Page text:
|dc.description.abstract||Students who attend alternate education programs are often the most vulnerable population in the school system. These youth face numerous challenges in their lives, including poverty, trauma, academic struggles, mental health issues, domestic and community violence, racism, and discrimination. At-risk youth have many ways of responding to these challenges, both maladaptive and adaptive. We tend to see what is visible to us: their maladaptive responses, such as self-harm, substance misuse, or other risky behaviour. This action research project explores the topic of at-risk youth and the various ways they respond to life’s challenges. Also in question is whether the youth find the school programs that teach adaptive ways of responding to life’s challenges, as valuable and meaningful to them, and how this research could influence future programming at the school.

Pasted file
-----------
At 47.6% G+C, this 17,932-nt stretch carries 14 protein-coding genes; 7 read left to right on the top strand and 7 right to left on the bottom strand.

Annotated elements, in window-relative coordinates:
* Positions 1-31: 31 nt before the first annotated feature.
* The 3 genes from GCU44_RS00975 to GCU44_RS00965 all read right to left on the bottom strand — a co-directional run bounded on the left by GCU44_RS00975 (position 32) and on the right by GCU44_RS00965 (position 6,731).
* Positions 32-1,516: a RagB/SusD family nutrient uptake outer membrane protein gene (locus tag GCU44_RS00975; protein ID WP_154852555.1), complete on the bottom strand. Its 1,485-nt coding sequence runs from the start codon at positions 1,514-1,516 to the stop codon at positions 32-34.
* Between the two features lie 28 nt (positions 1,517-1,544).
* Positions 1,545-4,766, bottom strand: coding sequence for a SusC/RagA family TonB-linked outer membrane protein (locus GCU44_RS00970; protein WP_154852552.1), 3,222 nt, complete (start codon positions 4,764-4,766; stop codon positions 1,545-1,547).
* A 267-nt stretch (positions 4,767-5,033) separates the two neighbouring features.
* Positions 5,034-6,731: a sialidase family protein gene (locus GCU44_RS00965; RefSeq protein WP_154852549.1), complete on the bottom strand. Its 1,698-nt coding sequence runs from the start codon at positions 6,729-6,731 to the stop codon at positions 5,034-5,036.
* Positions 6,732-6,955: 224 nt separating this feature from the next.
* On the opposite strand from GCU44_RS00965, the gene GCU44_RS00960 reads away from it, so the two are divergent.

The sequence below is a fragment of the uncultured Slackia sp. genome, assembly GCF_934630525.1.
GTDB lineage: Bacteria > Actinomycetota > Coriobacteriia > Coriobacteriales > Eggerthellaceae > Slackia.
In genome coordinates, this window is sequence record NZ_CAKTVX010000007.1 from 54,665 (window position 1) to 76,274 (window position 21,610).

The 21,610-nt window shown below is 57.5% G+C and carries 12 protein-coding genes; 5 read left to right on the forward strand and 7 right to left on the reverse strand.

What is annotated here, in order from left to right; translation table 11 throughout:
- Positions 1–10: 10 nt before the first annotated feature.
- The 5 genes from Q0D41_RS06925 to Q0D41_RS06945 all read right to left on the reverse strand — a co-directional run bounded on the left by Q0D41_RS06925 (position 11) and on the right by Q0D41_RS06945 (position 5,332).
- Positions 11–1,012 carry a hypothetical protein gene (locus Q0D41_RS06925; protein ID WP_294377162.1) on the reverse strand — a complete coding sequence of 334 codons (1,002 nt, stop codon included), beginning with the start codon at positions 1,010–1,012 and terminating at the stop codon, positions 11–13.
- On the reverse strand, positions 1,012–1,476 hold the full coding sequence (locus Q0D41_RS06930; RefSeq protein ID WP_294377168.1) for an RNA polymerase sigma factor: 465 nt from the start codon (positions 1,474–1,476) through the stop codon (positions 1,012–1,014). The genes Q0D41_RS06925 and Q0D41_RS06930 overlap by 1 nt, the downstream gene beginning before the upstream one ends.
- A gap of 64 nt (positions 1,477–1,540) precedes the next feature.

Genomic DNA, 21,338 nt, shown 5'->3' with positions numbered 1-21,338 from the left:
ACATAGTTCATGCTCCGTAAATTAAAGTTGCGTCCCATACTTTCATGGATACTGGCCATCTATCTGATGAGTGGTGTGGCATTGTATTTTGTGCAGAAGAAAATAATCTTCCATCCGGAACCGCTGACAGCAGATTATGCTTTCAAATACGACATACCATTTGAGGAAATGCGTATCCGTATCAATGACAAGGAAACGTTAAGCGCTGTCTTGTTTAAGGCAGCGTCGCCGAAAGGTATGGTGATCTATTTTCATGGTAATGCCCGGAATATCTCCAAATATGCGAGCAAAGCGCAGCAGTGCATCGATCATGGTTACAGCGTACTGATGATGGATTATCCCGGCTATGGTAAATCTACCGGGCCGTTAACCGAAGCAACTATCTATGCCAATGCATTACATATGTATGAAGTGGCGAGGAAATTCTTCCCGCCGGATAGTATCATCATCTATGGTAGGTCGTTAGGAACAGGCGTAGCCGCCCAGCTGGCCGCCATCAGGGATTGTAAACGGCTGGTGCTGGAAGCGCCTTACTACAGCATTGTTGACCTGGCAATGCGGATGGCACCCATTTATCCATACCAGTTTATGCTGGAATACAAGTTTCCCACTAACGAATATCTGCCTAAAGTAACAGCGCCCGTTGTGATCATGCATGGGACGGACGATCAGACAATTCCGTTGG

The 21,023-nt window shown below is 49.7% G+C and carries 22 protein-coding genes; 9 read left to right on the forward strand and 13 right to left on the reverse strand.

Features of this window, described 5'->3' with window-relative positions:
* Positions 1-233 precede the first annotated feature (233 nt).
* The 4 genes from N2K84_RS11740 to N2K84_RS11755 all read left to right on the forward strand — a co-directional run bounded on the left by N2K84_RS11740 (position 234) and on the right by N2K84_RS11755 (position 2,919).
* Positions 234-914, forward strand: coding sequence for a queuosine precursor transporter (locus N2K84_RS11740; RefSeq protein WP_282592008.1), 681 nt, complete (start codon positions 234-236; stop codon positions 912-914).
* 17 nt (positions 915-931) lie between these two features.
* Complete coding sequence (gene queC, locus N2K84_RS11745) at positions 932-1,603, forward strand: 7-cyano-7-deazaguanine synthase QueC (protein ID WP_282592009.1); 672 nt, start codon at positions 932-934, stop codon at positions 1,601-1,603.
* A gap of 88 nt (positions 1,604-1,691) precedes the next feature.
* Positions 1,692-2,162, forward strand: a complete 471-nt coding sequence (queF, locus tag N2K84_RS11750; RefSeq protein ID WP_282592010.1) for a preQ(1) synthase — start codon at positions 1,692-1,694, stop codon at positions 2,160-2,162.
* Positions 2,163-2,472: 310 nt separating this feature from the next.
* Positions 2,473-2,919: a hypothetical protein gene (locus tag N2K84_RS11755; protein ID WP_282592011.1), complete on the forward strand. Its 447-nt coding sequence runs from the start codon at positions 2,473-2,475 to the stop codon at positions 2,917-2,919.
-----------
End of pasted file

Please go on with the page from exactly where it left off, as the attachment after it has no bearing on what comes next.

The findings from this research have provided a better understanding of how at-risk youth respond to life’s challenges and how school programs can play a supportive and active role in contributing to their responses. The data revealed that although a small proportion of the youth did have maladaptive responses involving substance misuse and self-harm, they had many more adaptive responses. These included the programs offered by the school, which included yoga, expressive arts, self-regulation and mindfulness practices. Recommendations of this action research project for the alternate school include: expanding the yoga and expressive arts programs; continuing to be leaders in the areas of self-regulation and mindfulness; and incorporating adventure programming within the physical education program. These recommendations can be applied to alternate programs working with at-risk youth throughout the educational system.||en_US